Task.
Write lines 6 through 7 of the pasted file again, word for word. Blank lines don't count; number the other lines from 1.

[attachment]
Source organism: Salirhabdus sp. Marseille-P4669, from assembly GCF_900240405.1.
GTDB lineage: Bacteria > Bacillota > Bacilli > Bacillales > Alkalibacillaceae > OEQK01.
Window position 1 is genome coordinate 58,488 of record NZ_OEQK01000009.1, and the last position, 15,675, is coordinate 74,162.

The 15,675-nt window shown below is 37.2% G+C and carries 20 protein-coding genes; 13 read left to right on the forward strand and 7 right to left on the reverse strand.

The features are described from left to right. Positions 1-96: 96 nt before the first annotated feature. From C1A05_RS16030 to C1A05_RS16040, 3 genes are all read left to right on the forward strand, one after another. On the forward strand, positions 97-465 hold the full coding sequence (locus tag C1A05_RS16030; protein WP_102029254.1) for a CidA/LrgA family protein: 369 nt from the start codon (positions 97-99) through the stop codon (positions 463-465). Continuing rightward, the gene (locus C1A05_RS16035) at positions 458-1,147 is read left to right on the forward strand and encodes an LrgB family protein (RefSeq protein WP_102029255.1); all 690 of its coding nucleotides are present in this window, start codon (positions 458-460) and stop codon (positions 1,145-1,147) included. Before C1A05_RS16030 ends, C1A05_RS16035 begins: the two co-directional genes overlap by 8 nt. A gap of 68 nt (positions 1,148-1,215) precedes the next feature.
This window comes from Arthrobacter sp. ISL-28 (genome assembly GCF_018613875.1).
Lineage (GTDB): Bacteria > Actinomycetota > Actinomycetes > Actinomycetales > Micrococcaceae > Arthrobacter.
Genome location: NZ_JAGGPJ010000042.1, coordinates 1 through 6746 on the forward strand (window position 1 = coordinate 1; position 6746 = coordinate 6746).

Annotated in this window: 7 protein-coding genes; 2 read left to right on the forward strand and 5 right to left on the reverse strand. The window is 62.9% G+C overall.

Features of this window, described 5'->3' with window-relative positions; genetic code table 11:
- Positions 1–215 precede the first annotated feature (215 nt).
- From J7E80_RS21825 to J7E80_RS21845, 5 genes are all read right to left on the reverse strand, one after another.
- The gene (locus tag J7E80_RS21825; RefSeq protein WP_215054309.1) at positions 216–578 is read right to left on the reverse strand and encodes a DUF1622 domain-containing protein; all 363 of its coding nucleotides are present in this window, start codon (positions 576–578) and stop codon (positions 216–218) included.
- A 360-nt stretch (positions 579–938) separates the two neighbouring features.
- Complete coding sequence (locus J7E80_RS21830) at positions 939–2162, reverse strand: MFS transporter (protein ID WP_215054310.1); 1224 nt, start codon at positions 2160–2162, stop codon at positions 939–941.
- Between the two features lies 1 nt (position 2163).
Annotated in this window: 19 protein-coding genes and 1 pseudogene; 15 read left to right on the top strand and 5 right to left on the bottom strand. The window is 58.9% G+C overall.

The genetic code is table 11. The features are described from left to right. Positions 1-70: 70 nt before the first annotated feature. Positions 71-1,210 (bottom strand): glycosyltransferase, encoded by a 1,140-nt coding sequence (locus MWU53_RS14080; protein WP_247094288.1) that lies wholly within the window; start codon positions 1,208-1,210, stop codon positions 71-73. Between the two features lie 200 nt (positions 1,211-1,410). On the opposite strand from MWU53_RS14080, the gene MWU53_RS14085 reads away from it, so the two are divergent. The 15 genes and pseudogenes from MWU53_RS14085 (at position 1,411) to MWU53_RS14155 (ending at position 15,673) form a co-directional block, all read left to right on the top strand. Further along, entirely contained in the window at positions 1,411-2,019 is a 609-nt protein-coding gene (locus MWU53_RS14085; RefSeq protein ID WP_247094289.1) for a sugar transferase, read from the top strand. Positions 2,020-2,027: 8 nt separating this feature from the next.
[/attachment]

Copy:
This window comes from Arthrobacter sp. ISL-28 (genome assembly GCF_018613875.1).
Lineage (GTDB): Bacteria > Actinomycetota > Actinomycetes > Actinomycetales > Micrococcaceae > Arthrobacter.